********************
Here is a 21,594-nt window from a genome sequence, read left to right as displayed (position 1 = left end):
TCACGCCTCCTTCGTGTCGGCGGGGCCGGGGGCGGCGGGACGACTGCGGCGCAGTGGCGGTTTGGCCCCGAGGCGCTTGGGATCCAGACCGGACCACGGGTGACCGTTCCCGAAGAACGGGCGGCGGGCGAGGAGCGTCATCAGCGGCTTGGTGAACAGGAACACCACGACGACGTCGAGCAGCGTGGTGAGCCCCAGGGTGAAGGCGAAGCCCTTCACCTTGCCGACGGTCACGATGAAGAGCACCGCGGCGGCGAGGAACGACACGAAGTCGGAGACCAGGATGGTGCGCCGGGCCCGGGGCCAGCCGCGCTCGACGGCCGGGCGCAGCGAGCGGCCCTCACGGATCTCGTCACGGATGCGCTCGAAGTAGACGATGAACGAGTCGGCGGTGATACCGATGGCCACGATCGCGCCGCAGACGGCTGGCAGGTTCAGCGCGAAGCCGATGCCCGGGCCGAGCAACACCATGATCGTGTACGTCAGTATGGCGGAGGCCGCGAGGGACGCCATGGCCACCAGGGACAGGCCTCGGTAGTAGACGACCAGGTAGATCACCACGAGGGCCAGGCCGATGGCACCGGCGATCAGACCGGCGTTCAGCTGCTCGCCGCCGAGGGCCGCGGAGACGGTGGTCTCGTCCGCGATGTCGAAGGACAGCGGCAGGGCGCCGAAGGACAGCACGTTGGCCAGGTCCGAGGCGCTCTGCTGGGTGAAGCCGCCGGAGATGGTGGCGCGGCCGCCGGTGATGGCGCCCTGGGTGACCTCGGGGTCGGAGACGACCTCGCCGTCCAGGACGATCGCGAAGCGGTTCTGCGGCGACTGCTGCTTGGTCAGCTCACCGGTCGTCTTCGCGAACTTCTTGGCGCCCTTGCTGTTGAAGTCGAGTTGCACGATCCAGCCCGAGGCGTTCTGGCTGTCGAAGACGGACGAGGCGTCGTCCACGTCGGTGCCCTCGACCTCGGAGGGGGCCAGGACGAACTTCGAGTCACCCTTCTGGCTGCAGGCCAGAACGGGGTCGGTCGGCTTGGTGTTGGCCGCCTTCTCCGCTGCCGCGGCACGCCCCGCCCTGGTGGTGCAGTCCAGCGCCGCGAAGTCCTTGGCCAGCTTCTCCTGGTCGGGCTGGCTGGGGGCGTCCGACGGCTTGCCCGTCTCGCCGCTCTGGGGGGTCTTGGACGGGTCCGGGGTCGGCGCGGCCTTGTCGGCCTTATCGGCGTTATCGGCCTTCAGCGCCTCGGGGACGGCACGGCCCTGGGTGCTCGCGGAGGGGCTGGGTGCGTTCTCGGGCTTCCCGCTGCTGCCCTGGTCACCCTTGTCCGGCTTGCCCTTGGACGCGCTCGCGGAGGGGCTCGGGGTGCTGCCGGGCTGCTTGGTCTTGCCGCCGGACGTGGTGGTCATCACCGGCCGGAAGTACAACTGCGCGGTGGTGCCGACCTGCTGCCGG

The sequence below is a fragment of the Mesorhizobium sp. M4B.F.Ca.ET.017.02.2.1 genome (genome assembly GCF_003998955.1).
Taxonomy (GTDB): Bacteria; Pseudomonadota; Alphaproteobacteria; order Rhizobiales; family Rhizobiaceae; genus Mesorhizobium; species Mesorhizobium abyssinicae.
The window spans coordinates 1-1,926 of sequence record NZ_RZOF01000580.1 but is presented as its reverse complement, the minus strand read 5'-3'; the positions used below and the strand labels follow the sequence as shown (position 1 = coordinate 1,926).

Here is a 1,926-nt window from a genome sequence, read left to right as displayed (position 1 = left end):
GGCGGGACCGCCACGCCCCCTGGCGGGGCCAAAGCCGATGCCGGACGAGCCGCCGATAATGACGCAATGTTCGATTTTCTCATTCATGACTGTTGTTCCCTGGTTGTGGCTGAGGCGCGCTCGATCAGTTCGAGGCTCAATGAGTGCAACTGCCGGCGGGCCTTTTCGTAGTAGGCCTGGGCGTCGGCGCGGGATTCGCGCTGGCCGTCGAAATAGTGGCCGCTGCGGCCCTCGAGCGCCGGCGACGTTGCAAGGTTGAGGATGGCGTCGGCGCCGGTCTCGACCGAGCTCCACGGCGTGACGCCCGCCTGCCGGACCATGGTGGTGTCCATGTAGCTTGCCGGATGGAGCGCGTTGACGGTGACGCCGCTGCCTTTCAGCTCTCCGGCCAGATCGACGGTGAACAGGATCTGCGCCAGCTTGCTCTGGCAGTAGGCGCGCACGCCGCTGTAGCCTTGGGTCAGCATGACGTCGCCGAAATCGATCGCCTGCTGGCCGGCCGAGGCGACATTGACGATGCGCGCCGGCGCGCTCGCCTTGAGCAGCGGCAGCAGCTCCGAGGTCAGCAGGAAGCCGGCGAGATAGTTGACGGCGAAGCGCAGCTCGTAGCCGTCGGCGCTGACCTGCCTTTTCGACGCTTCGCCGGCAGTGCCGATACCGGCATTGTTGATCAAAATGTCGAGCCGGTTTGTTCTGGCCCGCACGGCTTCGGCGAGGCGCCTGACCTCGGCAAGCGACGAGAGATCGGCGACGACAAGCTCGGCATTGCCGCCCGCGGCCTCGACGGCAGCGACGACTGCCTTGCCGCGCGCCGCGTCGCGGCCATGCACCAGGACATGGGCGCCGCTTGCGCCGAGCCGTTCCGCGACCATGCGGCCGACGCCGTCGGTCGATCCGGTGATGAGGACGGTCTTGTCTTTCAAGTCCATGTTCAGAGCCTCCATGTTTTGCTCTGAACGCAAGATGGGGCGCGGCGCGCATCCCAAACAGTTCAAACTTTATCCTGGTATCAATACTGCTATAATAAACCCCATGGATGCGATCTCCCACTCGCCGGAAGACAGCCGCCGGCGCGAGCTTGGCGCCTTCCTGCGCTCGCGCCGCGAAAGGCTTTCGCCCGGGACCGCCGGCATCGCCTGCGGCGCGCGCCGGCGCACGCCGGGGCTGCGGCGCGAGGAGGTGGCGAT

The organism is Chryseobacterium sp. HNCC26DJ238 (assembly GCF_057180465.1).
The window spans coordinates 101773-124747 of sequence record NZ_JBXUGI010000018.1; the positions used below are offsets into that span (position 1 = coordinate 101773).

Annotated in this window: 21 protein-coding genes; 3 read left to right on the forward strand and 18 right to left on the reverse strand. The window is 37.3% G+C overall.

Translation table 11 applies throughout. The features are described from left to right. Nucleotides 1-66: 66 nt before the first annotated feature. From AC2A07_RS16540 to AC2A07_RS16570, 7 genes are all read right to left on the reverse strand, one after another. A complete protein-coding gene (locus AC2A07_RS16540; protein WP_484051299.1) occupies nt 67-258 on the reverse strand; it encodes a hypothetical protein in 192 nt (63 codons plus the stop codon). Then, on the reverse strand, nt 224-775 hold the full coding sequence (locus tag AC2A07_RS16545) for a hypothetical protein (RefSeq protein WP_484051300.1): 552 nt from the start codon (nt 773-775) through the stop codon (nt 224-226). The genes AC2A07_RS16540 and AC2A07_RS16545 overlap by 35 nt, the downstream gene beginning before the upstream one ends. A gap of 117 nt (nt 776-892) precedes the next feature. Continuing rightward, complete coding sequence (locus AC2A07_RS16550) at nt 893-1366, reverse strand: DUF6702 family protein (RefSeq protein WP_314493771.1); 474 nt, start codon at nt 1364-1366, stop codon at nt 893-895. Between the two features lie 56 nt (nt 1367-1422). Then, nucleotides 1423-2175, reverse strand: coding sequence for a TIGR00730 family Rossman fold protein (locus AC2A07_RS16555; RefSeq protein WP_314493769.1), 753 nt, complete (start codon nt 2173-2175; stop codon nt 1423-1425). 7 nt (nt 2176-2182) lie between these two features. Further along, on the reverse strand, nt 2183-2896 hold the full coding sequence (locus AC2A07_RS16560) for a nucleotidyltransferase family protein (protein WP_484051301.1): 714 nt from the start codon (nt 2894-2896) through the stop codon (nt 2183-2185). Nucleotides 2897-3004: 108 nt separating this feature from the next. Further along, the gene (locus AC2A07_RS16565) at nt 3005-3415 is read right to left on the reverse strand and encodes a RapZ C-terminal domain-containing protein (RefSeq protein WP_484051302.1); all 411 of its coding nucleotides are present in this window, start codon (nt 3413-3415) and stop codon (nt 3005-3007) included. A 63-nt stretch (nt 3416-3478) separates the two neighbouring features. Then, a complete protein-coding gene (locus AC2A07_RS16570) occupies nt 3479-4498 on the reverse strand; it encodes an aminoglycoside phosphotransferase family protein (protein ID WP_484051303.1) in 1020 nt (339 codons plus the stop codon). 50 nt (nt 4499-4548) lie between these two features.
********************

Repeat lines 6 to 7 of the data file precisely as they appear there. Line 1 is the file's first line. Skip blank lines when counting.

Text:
Here is a 1,926-nt window from a genome sequence, read left to right as displayed (position 1 = left end):
GGCGGGACCGCCACGCCCCCTGGCGGGGCCAAAGCCGATGCCGGACGAGCCGCCGATAATGACGCAATGTTCGATTTTCTCATTCATGACTGTTGTTCCCTGGTTGTGGCTGAGGCGCGCTCGATCAGTTCGAGGCTCAATGAGTGCAACTGCCGGCGGGCCTTTTCGTAGTAGGCCTGGGCGTCGGCGCGGGATTCGCGCTGGCCGTCGAAATAGTGGCCGCTGCGGCCCTCGAGCGCCGGCGACGTTGCAAGGTTGAGGATGGCGTCGGCGCCGGTCTCGACCGAGCTCCACGGCGTGACGCCCGCCTGCCGGACCATGGTGGTGTCCATGTAGCTTGCCGGATGGAGCGCGTTGACGGTGACGCCGCTGCCTTTCAGCTCTCCGGCCAGATCGACGGTGAACAGGATCTGCGCCAGCTTGCTCTGGCAGTAGGCGCGCACGCCGCTGTAGCCTTGGGTCAGCATGACGTCGCCGAAATCGATCGCCTGCTGGCCGGCCGAGGCGACATTGACGATGCGCGCCGGCGCGCTCGCCTTGAGCAGCGGCAGCAGCTCCGAGGTCAGCAGGAAGCCGGCGAGATAGTTGACGGCGAAGCGCAGCTCGTAGCCGTCGGCGCTGACCTGCCTTTTCGACGCTTCGCCGGCAGTGCCGATACCGGCATTGTTGATCAAAATGTCGAGCCGGTTTGTTCTGGCCCGCACGGCTTCGGCGAGGCGCCTGACCTCGGCAAGCGACGAGAGATCGGCGACGACAAGCTCGGCATTGCCGCCCGCGGCCTCGACGGCAGCGACGACTGCCTTGCCGCGCGCCGCGTCGCGGCCATGCACCAGGACATGGGCGCCGCTTGCGCCGAGCCGTTCCGCGACCATGCGGCCGACGCCGTCGGTCGATCCGGTGATGAGGACGGTCTTGTCTTTCAAGTCCATGTTCAGAGCCTCCATGTTTTGCTCTGAACGCAAGATGGGGCGCGGCGCGCATCCCAAACAGTTCAAACTTTATCCTGGTATCAATACTGCTATAATAAACCCCATGGATGCGATCTCCCACTCGCCGGAAGACAGCCGCCGGCGCGAGCTTGGCGCCTTCCTGCGCTCGCGCCGCGAAAGGCTTTCGCCCGGGACCGCCGGCATCGCCTGCGGCGCGCGCCGGCGCACGCCGGGGCTGCGGCGCGAGGAGGTGGCGAT